What is the role of regulation – and is it really protecting the public?
- Should a handful of bad apples be taking the lion’s share of registrants’ fees?
- Is public flogging really necessary to keep the public safe?
- We need the NMC to change to preserve the profession and protect the public
What exactly is the purpose of health professional regulation – and are we getting it right? That was the debate at the first of five meetings organised by the Department of Health with regulators, employers, unions and other healthcare bodies at the Nursing and Midwifery Council’s headquarters, which I attended this week.
”A number of high-profile care scandals concerning many professional groups has led to a bit of navel gazing in the healthcare regulation world”
The meeting was stimulated by a desire to know if the regulation of health professionals was dynamic or static, and ultimately fit for purpose. A number of high-profile care scandals concerning many professional groups has led to a bit of navel gazing in the healthcare regulation world, with many wondering if it’s really doing the job it’s supposed to – and that the public expect it to.
So it wasn’t so much a timely discussion as a long overdue debate. The high-profile cases that have failed the public or the professionals involved indicate that regulation is probably not doing the job the public would want it to, or indeed the regulators would like it to.
”Much of registrants’ fees is spent on paying for a relatively small percentage to be removed from the register”
NMC chief executive Jackie Smith has been vocal in the past in calling for the council’s legislation to be updated so that it can deal with fitness to practise cases more quickly and efficiently. You can see her point. Much of registrants’ fees is spent on paying for a relatively small percentage to be removed from the register. Her argument is that it would be better spent on producing a set of clear and comprehensive education standards that ensures the right people are on the register in the first place, and guiding them in the right values and behaviours and updating their skills once they are on that register.
Publication of the revised Code of Conduct and introduction of revalidation are good moves towards that, and it’s notable that both happened under Jackie’s leadership, while she’s also steered the NMC back to a situation where it has virtually no historical backlog of cases, according to the latest report from Public Standards Authority – the regulators’ regulator.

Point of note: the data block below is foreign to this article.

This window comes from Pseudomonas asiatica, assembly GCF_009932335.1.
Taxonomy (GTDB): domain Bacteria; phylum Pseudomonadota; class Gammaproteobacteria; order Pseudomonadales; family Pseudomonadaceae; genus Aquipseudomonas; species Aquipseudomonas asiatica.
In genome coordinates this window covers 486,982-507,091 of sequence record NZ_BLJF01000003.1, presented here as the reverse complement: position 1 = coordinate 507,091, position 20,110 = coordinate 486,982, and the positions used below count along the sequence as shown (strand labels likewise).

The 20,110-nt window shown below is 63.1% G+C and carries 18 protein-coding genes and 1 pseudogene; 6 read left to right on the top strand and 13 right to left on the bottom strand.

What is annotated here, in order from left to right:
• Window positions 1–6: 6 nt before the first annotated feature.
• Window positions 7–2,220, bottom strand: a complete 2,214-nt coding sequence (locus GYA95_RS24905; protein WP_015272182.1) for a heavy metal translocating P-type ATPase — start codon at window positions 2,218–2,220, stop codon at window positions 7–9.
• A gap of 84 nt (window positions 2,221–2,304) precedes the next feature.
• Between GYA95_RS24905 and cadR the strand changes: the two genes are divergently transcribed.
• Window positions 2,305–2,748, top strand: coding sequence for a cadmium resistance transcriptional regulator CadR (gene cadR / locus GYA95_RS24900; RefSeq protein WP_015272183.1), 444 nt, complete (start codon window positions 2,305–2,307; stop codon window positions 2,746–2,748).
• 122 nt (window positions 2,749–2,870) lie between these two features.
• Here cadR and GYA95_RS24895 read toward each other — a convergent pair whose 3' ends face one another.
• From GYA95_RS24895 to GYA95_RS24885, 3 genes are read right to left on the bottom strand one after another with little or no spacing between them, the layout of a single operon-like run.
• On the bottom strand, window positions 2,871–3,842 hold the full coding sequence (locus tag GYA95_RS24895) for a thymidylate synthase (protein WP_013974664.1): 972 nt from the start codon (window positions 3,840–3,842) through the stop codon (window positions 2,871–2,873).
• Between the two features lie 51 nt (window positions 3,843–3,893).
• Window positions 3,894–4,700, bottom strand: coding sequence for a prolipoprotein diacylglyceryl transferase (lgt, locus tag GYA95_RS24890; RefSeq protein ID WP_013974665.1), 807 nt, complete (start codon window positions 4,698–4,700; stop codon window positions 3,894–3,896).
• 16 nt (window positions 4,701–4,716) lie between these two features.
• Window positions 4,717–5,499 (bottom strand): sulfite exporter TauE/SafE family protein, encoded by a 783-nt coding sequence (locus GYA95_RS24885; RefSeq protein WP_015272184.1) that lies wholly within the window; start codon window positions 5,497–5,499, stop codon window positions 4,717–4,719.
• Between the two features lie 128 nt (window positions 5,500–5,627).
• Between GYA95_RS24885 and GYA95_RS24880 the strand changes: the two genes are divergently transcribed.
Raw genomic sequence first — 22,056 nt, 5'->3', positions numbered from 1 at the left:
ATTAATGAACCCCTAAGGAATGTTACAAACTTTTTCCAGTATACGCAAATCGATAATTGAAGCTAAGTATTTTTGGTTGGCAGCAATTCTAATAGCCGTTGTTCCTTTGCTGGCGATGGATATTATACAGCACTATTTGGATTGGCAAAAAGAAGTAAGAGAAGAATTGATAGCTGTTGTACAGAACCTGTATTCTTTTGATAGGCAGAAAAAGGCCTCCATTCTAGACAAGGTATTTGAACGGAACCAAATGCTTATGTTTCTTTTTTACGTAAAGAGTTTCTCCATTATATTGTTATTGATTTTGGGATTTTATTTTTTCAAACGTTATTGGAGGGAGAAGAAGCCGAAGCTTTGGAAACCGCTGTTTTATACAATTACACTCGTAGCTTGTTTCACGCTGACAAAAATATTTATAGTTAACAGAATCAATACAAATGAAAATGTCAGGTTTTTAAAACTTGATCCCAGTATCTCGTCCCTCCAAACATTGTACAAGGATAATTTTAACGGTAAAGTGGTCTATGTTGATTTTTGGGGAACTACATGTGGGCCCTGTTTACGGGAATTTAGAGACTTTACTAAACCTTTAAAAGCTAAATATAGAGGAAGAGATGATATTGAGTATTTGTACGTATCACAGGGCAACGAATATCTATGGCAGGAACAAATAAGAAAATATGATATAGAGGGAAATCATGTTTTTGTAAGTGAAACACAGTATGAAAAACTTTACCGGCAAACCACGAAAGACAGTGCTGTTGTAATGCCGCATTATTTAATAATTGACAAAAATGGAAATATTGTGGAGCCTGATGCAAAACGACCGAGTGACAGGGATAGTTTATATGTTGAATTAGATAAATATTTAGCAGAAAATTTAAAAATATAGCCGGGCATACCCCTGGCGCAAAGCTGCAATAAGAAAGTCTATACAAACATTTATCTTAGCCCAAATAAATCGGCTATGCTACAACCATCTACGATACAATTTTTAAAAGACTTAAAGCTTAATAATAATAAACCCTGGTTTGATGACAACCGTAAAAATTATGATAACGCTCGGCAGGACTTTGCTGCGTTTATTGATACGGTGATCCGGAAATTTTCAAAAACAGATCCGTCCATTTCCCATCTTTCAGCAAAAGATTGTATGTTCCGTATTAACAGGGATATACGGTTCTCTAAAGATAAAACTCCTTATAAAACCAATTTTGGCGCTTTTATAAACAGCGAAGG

“The NMC takes every registrant whose fitness to practise is questioned through a costly and long-winded public hearing”
But the fact remains that current legislation demands that the NMC takes every registrant whose fitness to practise is questioned through a costly and long-winded public hearing. Ms Smith has also pointed out that there is no allegation against a registrant that should require a public NMC hearing – any in which criminal charges are involved will be public as they go through criminal legal proceedings.
The fitness to practise procedures for all regulators seem designed to put registrants through a painful, drawn-out period, ending possibly in a public flogging. If their fitness to practice is not impaired, and they remain on or return to the register, they probably do so with more than a few scars. And in the current nursing shortage, can we afford to have people suspended from the register or with question marks over their performance for months on end– when in the end there really was no case to answer?
“Greater agility is paramount if you want to help avoid those high-profile scandals”
The government has previously deprioritised changing the NMC’s regulatory powers, but as the meeting on Monday concurred, greater agility is paramount if you want to help avoid those high-profile scandals where the NMC gets its wrong or seems to be dragging its heels.
If the NMC’s role is to ensure a few bad apples are removed – and it genuinely is just a few because most nurses and midwives are excellent, high-quality individuals – then surely its ability to do that quickly and cost-effectively is safer for the public and better for the profession it’s regulating? Why aren’t we giving the NMC the tools to do its job well? Is it because the government just doesn’t care enough about nurses and patients to get it right for them?